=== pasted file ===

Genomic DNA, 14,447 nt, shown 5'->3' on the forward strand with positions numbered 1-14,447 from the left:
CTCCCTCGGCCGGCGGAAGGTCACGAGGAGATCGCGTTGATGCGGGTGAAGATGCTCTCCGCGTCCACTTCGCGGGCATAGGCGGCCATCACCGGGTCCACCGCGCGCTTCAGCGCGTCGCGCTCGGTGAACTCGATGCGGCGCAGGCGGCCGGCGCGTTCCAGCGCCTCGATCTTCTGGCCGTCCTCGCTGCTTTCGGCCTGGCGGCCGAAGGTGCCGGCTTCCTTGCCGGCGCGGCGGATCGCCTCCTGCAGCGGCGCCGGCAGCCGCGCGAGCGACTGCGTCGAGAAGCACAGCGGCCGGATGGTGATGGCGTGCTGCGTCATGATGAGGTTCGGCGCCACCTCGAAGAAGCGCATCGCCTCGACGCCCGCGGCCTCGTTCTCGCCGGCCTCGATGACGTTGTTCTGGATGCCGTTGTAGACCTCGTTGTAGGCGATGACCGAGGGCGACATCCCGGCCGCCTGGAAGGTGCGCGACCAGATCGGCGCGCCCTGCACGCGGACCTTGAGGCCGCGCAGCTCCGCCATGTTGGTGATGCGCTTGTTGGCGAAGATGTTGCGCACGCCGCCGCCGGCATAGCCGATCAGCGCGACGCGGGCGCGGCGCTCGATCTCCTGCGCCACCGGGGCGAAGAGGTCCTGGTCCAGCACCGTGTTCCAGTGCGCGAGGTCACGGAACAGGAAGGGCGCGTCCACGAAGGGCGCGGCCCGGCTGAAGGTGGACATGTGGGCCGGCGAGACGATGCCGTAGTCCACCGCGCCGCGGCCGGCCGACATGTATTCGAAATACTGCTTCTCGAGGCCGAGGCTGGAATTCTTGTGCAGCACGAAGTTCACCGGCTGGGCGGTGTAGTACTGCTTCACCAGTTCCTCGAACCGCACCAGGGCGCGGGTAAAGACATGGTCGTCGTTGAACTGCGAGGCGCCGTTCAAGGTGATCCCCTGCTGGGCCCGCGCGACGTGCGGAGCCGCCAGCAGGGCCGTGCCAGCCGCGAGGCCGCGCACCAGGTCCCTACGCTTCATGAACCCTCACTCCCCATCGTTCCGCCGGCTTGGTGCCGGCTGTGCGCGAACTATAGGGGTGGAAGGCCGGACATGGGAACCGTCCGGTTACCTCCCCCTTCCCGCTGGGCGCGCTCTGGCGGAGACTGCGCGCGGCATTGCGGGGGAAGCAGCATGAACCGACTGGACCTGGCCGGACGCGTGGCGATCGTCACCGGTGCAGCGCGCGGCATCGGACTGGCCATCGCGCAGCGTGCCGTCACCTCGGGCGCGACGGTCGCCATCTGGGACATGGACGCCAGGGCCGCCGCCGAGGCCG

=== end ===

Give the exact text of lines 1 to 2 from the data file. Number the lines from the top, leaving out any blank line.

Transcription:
Genomic DNA, 14,447 nt, shown 5'->3' on the forward strand with positions numbered 1-14,447 from the left:
CTCCCTCGGCCGGCGGAAGGTCACGAGGAGATCGCGTTGATGCGGGTGAAGATGCTCTCCGCGTCCACTTCGCGGGCATAGGCGGCCATCACCGGGTCCACCGCGCGCTTCAGCGCGTCGCGCTCGGTGAACTCGATGCGGCGCAGGCGGCCGGCGCGTTCCAGCGCCTCGATCTTCTGGCCGTCCTCGCTGCTTTCGGCCTGGCGGCCGAAGGTGCCGGCTTCCTTGCCGGCGCGGCGGATCGCCTCCTGCAGCGGCGCCGGCAGCCGCGCGAGCGACTGCGTCGAGAAGCACAGCGGCCGGATGGTGATGGCGTGCTGCGTCATGATGAGGTTCGGCGCCACCTCGAAGAAGCGCATCGCCTCGACGCCCGCGGCCTCGTTCTCGCCGGCCTCGATGACGTTGTTCTGGATGCCGTTGTAGACCTCGTTGTAGGCGATGACCGAGGGCGACATCCCGGCCGCCTGGAAGGTGCGCGACCAGATCGGCGCGCCCTGCACGCGGACCTTGAGGCCGCGCAGCTCCGCCATGTTGGTGATGCGCTTGTTGGCGAAGATGTTGCGCACGCCGCCGCCGGCATAGCCGATCAGCGCGACGCGGGCGCGGCGCTCGATCTCCTGCGCCACCGGGGCGAAGAGGTCCTGGTCCAGCACCGTGTTCCAGTGCGCGAGGTCACGGAACAGGAAGGGCGCGTCCACGAAGGGCGCGGCCCGGCTGAAGGTGGACATGTGGGCCGGCGAGACGATGCCGTAGTCCACCGCGCCGCGGCCGGCCGACATGTATTCGAAATACTGCTTCTCGAGGCCGAGGCTGGAATTCTTGTGCAGCACGAAGTTCACCGGCTGGGCGGTGTAGTACTGCTTCACCAGTTCCTCGAACCGCACCAGGGCGCGGGTAAAGACATGGTCGTCGTTGAACTGCGAGGCGCCGTTCAAGGTGATCCCCTGCTGGGCCCGCGCGACGTGCGGAGCCGCCAGCAGGGCCGTGCCAGCCGCGAGGCCGCGCACCAGGTCCCTACGCTTCATGAACCCTCACTCCCCATCGTTCCGCCGGCTTGGTGCCGGCTGTGCGCGAACTATAGGGGTGGAAGGCCGGACATGGGAACCGTCCGGTTACCTCCCCCTTCCCGCTGGGCGCGCTCTGGCGGAGACTGCGCGCGGCATTGCGGGGGAAGCAGCATGAACCGACTGGACCTGGCCGGACGCGTGGCGATCGTCACCGGTGCAGCGCGCGGCATCGGACTGGCCATCGCGCAGCGTGCCGTCACCTCGGGCGCGACGGTCGCCATCTGGGACATGGACGCCAGGGCCGCCGCCGAGGCCG